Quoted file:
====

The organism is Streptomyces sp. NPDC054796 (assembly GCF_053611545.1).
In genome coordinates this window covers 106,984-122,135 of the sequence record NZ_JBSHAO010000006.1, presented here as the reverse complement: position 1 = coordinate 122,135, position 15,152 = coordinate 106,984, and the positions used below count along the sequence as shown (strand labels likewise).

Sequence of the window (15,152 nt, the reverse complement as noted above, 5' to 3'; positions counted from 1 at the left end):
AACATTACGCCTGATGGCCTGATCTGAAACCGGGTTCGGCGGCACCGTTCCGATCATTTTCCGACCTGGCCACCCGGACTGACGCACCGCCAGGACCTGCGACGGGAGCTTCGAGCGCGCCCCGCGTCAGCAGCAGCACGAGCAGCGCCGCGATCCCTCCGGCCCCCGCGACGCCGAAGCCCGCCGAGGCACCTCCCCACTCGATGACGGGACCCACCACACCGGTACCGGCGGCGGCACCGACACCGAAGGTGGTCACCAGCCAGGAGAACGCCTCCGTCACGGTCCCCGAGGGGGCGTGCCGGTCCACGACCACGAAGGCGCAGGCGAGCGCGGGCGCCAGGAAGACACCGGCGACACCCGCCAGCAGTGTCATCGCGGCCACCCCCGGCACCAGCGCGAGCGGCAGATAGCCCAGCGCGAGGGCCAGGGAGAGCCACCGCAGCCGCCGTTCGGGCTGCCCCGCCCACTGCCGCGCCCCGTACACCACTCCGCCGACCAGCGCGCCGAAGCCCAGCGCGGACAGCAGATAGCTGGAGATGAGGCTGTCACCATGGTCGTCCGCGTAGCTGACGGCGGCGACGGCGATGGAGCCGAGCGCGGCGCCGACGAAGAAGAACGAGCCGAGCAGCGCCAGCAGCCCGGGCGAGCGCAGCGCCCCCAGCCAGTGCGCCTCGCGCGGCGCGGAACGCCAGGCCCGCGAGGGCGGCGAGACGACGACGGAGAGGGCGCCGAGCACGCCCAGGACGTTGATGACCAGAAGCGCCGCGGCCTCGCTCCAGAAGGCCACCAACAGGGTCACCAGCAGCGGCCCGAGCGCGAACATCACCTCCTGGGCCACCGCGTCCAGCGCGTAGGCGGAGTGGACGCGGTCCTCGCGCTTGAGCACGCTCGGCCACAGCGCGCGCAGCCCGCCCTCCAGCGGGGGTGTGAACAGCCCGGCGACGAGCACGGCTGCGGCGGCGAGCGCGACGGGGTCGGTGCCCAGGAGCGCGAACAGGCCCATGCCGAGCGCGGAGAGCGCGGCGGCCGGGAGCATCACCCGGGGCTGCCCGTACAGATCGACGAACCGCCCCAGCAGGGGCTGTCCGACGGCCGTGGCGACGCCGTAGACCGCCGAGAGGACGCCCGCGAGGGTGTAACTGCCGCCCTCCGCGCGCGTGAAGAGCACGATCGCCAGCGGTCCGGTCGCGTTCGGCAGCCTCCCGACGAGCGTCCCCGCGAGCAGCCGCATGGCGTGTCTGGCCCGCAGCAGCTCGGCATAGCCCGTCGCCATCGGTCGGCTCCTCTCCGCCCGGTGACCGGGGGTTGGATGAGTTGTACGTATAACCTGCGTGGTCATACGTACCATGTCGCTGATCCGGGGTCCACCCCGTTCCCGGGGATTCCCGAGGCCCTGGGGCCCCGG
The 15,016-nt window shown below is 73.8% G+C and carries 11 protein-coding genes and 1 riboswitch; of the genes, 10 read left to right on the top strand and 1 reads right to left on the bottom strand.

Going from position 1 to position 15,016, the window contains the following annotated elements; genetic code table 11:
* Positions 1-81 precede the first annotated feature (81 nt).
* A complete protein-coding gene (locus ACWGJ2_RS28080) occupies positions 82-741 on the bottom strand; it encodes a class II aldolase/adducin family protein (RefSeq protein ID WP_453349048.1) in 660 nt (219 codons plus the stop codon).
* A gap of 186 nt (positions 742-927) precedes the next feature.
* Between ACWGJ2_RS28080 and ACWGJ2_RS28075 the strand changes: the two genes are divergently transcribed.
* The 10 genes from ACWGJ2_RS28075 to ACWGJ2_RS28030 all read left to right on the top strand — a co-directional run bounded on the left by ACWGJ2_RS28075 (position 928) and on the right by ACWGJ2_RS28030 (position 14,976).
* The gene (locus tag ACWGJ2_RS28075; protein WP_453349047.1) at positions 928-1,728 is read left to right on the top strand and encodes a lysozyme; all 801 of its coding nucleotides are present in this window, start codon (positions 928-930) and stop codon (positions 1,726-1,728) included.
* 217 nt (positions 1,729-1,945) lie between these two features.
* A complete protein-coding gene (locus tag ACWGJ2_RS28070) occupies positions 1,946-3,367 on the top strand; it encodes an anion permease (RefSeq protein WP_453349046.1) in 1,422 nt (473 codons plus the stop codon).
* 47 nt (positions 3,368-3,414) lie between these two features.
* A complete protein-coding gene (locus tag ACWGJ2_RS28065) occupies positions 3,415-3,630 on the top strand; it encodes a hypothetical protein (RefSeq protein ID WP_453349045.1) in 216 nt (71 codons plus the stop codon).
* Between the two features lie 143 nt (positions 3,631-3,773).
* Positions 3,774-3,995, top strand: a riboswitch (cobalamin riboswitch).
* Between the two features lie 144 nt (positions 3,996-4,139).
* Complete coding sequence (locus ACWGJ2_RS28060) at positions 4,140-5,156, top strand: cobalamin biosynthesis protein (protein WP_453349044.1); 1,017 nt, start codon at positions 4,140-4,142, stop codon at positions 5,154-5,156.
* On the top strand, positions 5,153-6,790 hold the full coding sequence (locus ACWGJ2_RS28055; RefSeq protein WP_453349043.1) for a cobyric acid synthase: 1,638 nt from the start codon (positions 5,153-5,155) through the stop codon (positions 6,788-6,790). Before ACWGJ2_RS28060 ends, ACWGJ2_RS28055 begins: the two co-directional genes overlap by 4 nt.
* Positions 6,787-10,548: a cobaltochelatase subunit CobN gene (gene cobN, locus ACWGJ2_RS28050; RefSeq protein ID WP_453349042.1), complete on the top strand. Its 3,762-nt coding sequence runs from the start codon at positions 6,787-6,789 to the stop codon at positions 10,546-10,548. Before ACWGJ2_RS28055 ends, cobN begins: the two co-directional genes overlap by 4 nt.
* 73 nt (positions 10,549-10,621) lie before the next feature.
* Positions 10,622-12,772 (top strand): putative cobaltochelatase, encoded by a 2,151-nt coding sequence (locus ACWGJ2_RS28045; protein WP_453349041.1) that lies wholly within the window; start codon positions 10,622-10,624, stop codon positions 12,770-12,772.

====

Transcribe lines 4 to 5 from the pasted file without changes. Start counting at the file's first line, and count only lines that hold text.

AACATTACGCCTGATGGCCTGATCTGAAACCGGGTTCGGCGGCACCGTTCCGATCATTTTCCGACCTGGCCACCCGGACTGACGCACCGCCAGGACCTGCGACGGGAGCTTCGAGCGCGCCCCGCGTCAGCAGCAGCACGAGCAGCGCCGCGATCCCTCCGGCCCCCGCGACGCCGAAGCCCGCCGAGGCACCTCCCCACTCGATGACGGGACCCACCACACCGGTACCGGCGGCGGCACCGACACCGAAGGTGGTCACCAGCCAGGAGAACGCCTCCGTCACGGTCCCCGAGGGGGCGTGCCGGTCCACGACCACGAAGGCGCAGGCGAGCGCGGGCGCCAGGAAGACACCGGCGACACCCGCCAGCAGTGTCATCGCGGCCACCCCCGGCACCAGCGCGAGCGGCAGATAGCCCAGCGCGAGGGCCAGGGAGAGCCACCGCAGCCGCCGTTCGGGCTGCCCCGCCCACTGCCGCGCCCCGTACACCACTCCGCCGACCAGCGCGCCGAAGCCCAGCGCGGACAGCAGATAGCTGGAGATGAGGCTGTCACCATGGTCGTCCGCGTAGCTGACGGCGGCGACGGCGATGGAGCCGAGCGCGGCGCCGACGAAGAAGAACGAGCCGAGCAGCGCCAGCAGCCCGGGCGAGCGCAGCGCCCCCAGCCAGTGCGCCTCGCGCGGCGCGGAACGCCAGGCCCGCGAGGGCGGCGAGACGACGACGGAGAGGGCGCCGAGCACGCCCAGGACGTTGATGACCAGAAGCGCCGCGGCCTCGCTCCAGAAGGCCACCAACAGGGTCACCAGCAGCGGCCCGAGCGCGAACATCACCTCCTGGGCCACCGCGTCCAGCGCGTAGGCGGAGTGGACGCGGTCCTCGCGCTTGAGCACGCTCGGCCACAGCGCGCGCAGCCCGCCCTCCAGCGGGGGTGTGAACAGCCCGGCGACGAGCACGGCTGCGGCGGCGAGCGCGACGGGGTCGGTGCCCAGGAGCGCGAACAGGCCCATGCCGAGCGCGGAGAGCGCGGCGGCCGGGAGCATCACCCGGGGCTGCCCGTACAGATCGACGAACCGCCCCAGCAGGGGCTGTCCGACGGCCGTGGCGACGCCGTAGACCGCCGAGAGGACGCCCGCGAGGGTGTAACTGCCGCCCTCCGCGCGCGTGAAGAGCACGATCGCCAGCGGTCCGGTCGCGTTCGGCAGCCTCCCGACGAGCGTCCCCGCGAGCAGCCGCATGGCGTGTCTGGCCCGCAGCAGCTCGGCATAGCCCGTCGCCATCGGTCGGCTCCTCTCCGCCCGGTGACCGGGGGTTGGATGAGTTGTACGTATAACCTGCGTGGTCATACGTACCATGTCGCTGATCCGGGGTCCACCCCGTTCCCGGGGATTCCCGAGGCCCTGGGGCCCCGG
The 15,016-nt window shown below is 73.8% G+C and carries 11 protein-coding genes and 1 riboswitch; of the genes, 10 read left to right on the top strand and 1 reads right to left on the bottom strand.